In this paper we show how to systematically design anti-reflective metasurfaces for the mid-infrared wavelength range. To do so, we have utilized a multilayer arrangement involving a judiciously nano-perforated surface, having air holes, arranged in a hexagonal fashion. By exploiting an effective medium approach, we optimized the dimensions of the surface features in our design. Here, we report a broadband reflectivity 3.5 − 5.5 μm that is below 10% over a broad range of incident angles 00 ≤ θ𝑖 ≤ 700 , irrespective of the incident polarization (TE, TM). Our experimental results are in excellent agreement with full-wave finite element simulations. This systematic approach can be used to design a wide variety of patterned metasurfaces, capable of controlling the phase of the incident optical field.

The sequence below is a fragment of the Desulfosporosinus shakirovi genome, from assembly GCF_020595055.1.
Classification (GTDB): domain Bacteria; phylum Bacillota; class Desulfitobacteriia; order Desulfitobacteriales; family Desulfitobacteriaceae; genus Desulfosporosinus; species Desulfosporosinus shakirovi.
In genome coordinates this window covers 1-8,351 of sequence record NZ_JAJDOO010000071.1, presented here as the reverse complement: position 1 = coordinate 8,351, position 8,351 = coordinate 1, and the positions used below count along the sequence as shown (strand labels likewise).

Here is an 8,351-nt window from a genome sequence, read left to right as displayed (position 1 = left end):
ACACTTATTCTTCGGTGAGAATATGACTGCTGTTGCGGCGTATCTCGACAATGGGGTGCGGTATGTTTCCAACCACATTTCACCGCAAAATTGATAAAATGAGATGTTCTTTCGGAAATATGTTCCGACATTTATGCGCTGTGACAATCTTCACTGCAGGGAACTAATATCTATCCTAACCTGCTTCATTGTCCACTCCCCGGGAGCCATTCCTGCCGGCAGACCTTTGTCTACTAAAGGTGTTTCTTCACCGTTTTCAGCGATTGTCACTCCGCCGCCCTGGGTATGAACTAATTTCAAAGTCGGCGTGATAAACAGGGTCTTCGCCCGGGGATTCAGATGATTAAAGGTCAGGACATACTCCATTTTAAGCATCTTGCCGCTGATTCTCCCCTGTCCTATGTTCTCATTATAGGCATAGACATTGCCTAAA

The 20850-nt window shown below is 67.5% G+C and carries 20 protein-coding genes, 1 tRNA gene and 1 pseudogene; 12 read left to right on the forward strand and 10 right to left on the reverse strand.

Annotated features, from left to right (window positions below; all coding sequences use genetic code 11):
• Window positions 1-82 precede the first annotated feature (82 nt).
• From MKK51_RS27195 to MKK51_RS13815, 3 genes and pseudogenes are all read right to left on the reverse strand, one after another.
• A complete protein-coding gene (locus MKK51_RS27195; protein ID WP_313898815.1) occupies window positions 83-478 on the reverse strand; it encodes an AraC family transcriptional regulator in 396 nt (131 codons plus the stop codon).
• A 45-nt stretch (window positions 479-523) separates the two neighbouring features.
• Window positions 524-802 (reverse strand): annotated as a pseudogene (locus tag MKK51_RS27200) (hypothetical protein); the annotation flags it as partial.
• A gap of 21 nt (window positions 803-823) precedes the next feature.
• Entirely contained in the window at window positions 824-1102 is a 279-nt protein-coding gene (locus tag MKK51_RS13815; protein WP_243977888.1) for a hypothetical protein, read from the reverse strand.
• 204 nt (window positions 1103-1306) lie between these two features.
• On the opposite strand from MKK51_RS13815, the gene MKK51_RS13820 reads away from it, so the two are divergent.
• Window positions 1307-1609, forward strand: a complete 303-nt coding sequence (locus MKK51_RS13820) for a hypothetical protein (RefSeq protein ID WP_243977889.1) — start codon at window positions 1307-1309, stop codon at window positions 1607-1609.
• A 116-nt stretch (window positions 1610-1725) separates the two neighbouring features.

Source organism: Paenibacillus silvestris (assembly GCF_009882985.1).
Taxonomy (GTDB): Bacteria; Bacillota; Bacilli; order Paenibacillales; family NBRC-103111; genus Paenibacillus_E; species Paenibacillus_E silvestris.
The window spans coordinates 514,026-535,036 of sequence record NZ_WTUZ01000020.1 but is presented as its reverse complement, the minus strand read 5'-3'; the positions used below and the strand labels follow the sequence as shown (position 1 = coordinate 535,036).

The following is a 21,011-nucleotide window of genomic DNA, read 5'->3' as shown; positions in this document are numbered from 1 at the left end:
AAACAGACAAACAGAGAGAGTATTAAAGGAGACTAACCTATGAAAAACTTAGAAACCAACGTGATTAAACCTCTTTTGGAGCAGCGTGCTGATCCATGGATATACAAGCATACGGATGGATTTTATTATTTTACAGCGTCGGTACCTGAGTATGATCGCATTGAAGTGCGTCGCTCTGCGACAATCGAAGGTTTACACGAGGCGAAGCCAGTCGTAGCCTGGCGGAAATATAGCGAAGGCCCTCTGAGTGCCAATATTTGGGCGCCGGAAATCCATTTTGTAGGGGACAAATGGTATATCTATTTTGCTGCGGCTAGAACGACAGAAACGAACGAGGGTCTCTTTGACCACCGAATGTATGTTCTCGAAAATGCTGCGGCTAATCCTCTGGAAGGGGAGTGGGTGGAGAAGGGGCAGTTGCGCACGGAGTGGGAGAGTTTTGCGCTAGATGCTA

Parity-time (PT) symmetric complex structures can exhibit peculiar properties which are otherwise unattainable in traditional Hermitian systems. This is achieved by judiciously involving balanced regions of gain and loss. Here we investigate the scattering properties of PT-symmetric diffraction gratings. The presence of the imaginary potential can modify the light transport properties in their far field. This is an outcome of a local power flow taking place between the gain and loss regions in the near field. We show that for a certain gain/loss contrast, all the negative diffraction orders can be eliminated while the positive diffraction orders can be amplified.